Conway receives over $2 million for stormwater project
CONWAY, S.C. (WMBF)-- The city of Conway is taking a big step in its flood mitigation efforts with a project called the Chestnut Bay Resilience Project.
The stormwater and park project is made possible through a $2.17 million grant from the Federal Emergency Management Agency (FEMA).
“You can’t stop (flooding) from happening, it’s what happens once the water comes,” said Conway Mayor Barbara Blain Bellamy.
This project has been five years in the making. After Hurricanes Matthew and Florence, Bellamy said the city needed a change.
“What we determined is our greatest priority and our greatest challenge is to mitigate flooding,” the mayor said.
The project will consist of a Carolina Bay-- natural wetlands capable of storing stormwater and could be the first man-made one in the world. The project is aimed at helping residents in the Sherwood neighborhood.
“This project should have been done awhile ago, to be honest with you,” said April O’Leary, who lives in the Sherwood area, and is also the founder of Horry County Rising. “My little family flooded in ‘18, and that displaced us for close to a year, and we are not unique.”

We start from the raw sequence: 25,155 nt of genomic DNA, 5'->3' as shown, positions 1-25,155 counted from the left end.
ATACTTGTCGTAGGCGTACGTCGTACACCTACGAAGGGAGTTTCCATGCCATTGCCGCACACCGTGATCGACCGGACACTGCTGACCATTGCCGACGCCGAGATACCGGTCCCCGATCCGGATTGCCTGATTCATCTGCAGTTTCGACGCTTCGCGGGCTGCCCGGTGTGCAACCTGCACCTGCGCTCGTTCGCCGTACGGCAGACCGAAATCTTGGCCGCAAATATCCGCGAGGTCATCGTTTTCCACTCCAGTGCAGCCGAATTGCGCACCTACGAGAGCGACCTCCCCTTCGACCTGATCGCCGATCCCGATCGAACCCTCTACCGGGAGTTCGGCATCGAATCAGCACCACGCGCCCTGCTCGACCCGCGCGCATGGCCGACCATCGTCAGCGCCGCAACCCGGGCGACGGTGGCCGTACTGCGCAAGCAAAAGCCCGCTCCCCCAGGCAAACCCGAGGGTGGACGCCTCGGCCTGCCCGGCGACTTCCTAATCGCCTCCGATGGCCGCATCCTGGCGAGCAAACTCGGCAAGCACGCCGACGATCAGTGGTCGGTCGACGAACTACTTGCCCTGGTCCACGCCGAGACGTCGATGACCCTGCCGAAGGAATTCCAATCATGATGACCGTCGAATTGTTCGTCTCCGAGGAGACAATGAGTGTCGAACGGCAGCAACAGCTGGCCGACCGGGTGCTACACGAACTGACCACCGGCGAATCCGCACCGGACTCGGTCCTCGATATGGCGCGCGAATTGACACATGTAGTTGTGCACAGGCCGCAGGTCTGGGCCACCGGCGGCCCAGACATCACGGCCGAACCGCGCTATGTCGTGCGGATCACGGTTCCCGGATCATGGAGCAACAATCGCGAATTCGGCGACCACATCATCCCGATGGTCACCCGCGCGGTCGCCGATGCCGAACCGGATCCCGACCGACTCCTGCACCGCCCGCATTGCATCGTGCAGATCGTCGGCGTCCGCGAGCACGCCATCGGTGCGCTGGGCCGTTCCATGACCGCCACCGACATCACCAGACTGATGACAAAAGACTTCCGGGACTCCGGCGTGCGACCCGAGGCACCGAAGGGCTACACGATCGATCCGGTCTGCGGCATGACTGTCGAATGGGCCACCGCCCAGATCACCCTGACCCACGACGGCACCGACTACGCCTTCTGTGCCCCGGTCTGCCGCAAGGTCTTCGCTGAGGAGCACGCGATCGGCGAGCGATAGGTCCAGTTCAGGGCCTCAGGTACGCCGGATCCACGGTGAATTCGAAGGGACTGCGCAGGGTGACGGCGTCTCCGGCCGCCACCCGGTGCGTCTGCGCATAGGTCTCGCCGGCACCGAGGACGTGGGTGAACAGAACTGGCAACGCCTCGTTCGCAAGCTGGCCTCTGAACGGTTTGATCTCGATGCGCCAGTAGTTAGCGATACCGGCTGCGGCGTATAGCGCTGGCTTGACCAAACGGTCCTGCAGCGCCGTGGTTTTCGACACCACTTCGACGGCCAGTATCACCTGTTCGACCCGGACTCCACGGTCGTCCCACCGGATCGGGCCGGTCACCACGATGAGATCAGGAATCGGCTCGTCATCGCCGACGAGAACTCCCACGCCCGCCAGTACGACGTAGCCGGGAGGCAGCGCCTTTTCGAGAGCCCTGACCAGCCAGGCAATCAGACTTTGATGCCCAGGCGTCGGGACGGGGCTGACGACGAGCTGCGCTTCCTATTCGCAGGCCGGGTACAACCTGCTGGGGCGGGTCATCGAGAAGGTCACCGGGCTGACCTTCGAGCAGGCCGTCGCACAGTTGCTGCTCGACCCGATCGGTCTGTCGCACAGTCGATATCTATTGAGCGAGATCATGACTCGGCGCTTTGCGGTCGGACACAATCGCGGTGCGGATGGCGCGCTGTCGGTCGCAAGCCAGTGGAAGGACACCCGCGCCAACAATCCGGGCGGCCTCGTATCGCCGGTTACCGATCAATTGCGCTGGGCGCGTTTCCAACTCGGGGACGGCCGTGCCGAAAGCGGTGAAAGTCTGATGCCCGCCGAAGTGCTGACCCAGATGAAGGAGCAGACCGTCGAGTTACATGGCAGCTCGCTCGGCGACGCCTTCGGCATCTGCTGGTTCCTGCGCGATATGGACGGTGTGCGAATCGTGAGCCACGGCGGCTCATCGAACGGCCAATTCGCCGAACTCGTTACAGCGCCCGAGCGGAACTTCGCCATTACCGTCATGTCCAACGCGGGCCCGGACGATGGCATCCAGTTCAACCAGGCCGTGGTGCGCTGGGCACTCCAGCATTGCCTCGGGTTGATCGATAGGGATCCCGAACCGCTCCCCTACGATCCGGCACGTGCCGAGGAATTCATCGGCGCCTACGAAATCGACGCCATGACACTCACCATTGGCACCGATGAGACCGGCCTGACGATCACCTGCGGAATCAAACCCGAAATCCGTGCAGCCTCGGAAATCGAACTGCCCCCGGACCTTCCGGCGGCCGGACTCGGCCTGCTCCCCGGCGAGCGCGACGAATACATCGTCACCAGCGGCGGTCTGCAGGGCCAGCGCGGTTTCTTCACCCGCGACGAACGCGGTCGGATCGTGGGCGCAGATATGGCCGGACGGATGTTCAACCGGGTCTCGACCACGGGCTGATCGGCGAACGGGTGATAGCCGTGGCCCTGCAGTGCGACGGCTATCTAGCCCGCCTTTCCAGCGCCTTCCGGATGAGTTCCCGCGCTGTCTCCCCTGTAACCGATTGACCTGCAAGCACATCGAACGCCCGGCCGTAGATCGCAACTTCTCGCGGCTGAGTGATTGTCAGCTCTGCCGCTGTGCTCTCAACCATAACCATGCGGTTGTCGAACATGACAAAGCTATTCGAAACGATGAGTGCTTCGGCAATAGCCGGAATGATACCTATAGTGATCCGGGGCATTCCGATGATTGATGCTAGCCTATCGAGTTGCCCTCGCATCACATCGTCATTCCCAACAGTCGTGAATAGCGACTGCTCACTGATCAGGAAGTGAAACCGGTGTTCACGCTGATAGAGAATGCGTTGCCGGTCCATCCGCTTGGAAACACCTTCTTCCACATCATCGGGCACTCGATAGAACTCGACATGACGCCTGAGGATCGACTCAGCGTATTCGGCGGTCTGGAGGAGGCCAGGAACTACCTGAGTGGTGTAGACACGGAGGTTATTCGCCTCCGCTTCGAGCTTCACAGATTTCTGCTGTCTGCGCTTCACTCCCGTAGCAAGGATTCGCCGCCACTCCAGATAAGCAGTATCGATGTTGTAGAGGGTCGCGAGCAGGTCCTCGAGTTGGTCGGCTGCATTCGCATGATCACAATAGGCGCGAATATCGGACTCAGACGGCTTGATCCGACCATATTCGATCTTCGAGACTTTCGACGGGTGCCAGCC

O’Leary said there are around 500 Conway residents that have been impacted by flooding, and the city has knocked down some houses entirely.
“Right across the street from my house, we’ve lost homes; a couple houses down, there’s no home there,” said O’Leary.
Trinity United Methodist Church has also taken quite a hit, requiring major renovations because of flooding.
“The church has put millions of dollars into making it as resilient from flooding as possible,” said Mayor Bellamy.
Now, residents and city officials alike are hopeful this will get better, and that this is the start of a pattern.
“We need to do it on a scale and scope that we don’t have the funds to do, but this is the type of project that we would want to see replicate throughout the county,” said O’Leary.
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